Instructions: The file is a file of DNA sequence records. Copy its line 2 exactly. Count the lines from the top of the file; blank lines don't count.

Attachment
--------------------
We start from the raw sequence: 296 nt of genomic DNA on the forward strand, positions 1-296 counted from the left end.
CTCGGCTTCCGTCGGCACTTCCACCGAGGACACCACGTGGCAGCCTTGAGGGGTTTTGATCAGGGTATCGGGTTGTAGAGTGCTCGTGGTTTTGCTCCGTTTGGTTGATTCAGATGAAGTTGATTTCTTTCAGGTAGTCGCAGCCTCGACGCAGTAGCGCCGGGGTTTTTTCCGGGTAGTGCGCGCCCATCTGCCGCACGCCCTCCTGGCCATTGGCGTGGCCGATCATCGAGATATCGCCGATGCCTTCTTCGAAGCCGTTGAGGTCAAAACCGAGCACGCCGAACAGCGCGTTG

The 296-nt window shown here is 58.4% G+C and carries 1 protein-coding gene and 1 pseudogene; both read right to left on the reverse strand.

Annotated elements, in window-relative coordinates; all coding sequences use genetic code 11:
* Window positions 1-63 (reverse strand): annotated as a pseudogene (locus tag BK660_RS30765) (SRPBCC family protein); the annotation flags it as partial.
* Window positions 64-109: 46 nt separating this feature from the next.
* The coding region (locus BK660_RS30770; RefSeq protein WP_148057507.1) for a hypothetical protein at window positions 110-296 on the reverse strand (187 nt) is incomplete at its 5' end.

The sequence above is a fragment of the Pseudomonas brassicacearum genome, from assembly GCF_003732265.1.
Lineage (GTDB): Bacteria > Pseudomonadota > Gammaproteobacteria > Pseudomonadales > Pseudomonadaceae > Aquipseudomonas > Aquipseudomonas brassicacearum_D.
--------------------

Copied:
CTCGGCTTCCGTCGGCACTTCCACCGAGGACACCACGTGGCAGCCTTGAGGGGTTTTGATCAGGGTATCGGGTTGTAGAGTGCTCGTGGTTTTGCTCCGTTTGGTTGATTCAGATGAAGTTGATTTCTTTCAGGTAGTCGCAGCCTCGACGCAGTAGCGCCGGGGTTTTTTCCGGGTAGTGCGCGCCCATCTGCCGCACGCCCTCCTGGCCATTGGCGTGGCCGATCATCGAGATATCGCCGATGCCTTCTTCGAAGCCGTTGAGGTCAAAACCGAGCACGCCGAACAGCGCGTTG